The realmd will have created a configuration file. Verify that it is there, and that you recognize the information. Use the following command:

sudo cat /etc/sssd/sssd.conf

image

Now we will set up the process to create a Home Directory for users:

pam-auth-update –enable mkhomedir

Great! Now let’s reboot our Linux machine.

While we are waiting for that, you can check your Active Directory to confirm that the Computer account for the system has been created. On either your domain controller (if you think that domain controllers should have GUIs), or on a jump box on which your AD tools are installed, navigate to your domain > Computers. You should see the new system there.

image

Let’s go back to our Linux machine so that we can verify that our domain users can be resolved:

getent passwd username@domainname.xyz

image

You will notice as well that I am still not logged on to the computer with my domain account. This might still take a few minutes. While we wait, let’s go one step further and install the SAMBA tools that we need:

sudo apt install samba-common-tools

Once that is done, you should be able to log off, and log in with your domain account from the main screen (which shows your username) click Not Listed? and you will be prompted to enter a username. Make sure to use the full domain name. Notice that we no longer have to worry about the case sensitive domain name.

image

Note that I am now logged on with my domain account, which I see when I open a Terminal window.

image

I also see that it has created a home directory for me, including my very own desktop, documents, downloads, music, pictures, public, snap, templates, and videos sub-directories.

I can now either use the included Libre Writer to create my documents, or (more likely) open Firefox and use my online Microsoft 365 apps… just like I would on a PC that did not have the local apps installed.

image

Conclusion

I am not advocating that people abandon Microsoft Windows. I have been a loyal user of that platform for more than thirty years, and I believe that for most productivity workers it is the best tool for the job.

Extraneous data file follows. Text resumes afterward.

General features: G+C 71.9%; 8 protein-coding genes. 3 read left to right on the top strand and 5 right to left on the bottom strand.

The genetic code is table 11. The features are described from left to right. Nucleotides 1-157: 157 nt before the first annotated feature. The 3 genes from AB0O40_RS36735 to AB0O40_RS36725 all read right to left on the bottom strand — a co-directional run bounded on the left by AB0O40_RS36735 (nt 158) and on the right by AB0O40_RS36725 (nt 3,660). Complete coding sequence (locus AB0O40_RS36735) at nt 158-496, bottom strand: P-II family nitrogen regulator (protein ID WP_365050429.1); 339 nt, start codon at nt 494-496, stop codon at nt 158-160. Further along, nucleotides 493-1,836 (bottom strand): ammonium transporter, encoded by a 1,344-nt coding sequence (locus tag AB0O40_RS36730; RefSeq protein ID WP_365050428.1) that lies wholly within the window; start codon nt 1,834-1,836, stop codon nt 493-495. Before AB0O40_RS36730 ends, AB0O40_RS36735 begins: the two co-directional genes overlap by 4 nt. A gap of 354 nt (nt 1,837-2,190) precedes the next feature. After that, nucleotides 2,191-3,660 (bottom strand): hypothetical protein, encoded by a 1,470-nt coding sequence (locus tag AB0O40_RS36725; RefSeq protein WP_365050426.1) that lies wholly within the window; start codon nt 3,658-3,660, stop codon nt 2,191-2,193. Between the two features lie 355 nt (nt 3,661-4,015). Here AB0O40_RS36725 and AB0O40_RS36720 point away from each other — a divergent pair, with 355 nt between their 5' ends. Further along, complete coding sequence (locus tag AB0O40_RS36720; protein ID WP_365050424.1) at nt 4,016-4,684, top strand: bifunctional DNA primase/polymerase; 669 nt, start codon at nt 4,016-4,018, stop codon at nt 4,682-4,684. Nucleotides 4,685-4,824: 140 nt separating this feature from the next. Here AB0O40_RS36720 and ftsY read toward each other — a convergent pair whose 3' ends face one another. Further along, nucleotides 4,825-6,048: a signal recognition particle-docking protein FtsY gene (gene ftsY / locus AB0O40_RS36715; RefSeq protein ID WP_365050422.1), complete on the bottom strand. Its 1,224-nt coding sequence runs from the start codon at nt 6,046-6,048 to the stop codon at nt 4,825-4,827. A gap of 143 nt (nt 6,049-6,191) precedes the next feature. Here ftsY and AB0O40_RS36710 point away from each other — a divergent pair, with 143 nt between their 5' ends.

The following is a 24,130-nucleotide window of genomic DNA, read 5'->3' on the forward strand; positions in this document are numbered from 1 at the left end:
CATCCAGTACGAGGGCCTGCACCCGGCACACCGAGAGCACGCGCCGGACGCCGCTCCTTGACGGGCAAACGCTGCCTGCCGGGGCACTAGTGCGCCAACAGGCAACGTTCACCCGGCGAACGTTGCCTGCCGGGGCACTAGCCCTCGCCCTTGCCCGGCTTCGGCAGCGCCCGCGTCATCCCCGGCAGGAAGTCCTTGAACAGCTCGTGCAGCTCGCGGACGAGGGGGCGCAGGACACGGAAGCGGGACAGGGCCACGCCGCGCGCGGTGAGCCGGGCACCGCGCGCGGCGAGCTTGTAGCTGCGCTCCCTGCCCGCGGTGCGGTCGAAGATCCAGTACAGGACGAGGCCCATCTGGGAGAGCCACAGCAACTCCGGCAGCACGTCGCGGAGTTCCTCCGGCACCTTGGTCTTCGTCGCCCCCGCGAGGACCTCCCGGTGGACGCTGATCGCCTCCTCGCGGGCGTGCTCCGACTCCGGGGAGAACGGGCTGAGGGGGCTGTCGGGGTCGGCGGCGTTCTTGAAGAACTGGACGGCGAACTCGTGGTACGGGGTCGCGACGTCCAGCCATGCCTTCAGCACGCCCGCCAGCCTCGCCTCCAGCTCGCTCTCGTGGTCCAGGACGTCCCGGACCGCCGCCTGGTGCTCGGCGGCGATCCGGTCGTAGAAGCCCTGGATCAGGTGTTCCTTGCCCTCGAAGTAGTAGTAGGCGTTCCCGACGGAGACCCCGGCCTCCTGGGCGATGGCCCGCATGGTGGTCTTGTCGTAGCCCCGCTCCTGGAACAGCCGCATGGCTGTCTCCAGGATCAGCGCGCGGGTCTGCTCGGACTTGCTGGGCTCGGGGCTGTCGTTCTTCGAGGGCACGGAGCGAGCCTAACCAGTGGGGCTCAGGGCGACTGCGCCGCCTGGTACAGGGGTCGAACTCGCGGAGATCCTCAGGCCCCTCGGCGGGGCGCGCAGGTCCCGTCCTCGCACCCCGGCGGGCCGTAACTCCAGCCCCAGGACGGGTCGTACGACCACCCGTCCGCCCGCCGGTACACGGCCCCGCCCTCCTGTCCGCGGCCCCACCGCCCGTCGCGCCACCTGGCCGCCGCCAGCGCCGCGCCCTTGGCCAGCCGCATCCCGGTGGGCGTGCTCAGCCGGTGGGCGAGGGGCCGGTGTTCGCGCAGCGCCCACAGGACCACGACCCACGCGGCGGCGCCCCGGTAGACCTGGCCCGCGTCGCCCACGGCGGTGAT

As I started to write this article I tried to enumerate some of the reasons why users (or companies) might opt to pick Linux for their desktops in place of Microsoft Windows, and the only reason I could come up with that makes any sense is money. There is no question that if Linux is free and Windows costs money then there might be a real cost savings to be had. In truth, most of my friends who do use Linux as their primary desktops do so for religious reasons – they dislike Microsoft on spec. There are other reasons, of course… but that is the main one for most of them.

When I was with Microsoft Canada as a contractor, my job title was Virtual Technology Evangelist. I always laughed at that title because of the religious connotations. Now when people tell me that they prefer this or that over Windows, my usual answer is that I do not care. It is no longer my job to proselytize for Microsoft, and if you prefer something else then use it. I prefer Windows for most things, but I also recognize that for some of the training that I deliver (around security and networking) I have to use Linux for some of the tools I need… and different distros of it as well.

When I was still with Microsoft the internal joke was that we had to know a little bit of other environments because we needed to know the enemy. I no longer drink the Kool-Aid, and I no longer see other platforms as the enemy. I also know that there whatever a user might prefer on the desktop, there is no debating the dominance of Active Directory in the enterprise. Allowing our users to use the same account on whatever platform they prefer is a simple step to take to make their jobs a little bit easier.